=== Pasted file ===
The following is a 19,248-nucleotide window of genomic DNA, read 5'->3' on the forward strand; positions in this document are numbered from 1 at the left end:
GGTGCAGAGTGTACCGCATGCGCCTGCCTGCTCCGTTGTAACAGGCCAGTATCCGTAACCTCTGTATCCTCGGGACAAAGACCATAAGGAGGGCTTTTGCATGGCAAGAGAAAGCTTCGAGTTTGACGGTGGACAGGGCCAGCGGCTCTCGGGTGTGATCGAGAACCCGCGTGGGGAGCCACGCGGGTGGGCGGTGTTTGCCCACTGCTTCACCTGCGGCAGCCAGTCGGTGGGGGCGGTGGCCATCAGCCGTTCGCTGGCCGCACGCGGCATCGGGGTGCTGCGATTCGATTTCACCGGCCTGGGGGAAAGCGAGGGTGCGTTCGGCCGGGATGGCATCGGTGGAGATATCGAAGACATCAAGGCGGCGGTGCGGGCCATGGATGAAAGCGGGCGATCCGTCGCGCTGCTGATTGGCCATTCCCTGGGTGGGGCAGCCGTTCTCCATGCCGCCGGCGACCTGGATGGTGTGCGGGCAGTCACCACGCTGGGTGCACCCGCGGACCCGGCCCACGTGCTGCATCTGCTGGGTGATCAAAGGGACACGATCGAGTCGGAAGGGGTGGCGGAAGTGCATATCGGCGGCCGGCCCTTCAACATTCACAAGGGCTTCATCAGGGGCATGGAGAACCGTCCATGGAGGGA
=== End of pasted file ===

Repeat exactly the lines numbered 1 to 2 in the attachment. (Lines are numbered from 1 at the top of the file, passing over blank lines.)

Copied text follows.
The following is a 19,248-nucleotide window of genomic DNA, read 5'->3' on the forward strand; positions in this document are numbered from 1 at the left end:
GGTGCAGAGTGTACCGCATGCGCCTGCCTGCTCCGTTGTAACAGGCCAGTATCCGTAACCTCTGTATCCTCGGGACAAAGACCATAAGGAGGGCTTTTGCATGGCAAGAGAAAGCTTCGAGTTTGACGGTGGACAGGGCCAGCGGCTCTCGGGTGTGATCGAGAACCCGCGTGGGGAGCCACGCGGGTGGGCGGTGTTTGCCCACTGCTTCACCTGCGGCAGCCAGTCGGTGGGGGCGGTGGCCATCAGCCGTTCGCTGGCCGCACGCGGCATCGGGGTGCTGCGATTCGATTTCACCGGCCTGGGGGAAAGCGAGGGTGCGTTCGGCCGGGATGGCATCGGTGGAGATATCGAAGACATCAAGGCGGCGGTGCGGGCCATGGATGAAAGCGGGCGATCCGTCGCGCTGCTGATTGGCCATTCCCTGGGTGGGGCAGCCGTTCTCCATGCCGCCGGCGACCTGGATGGTGTGCGGGCAGTCACCACGCTGGGTGCACCCGCGGACCCGGCCCACGTGCTGCATCTGCTGGGTGATCAAAGGGACACGATCGAGTCGGAAGGGGTGGCGGAAGTGCATATCGGCGGCCGGCCCTTCAACATTCACAAGGGCTTCATCAGGGGCATGGAGAACCGTCCATGGAGGGA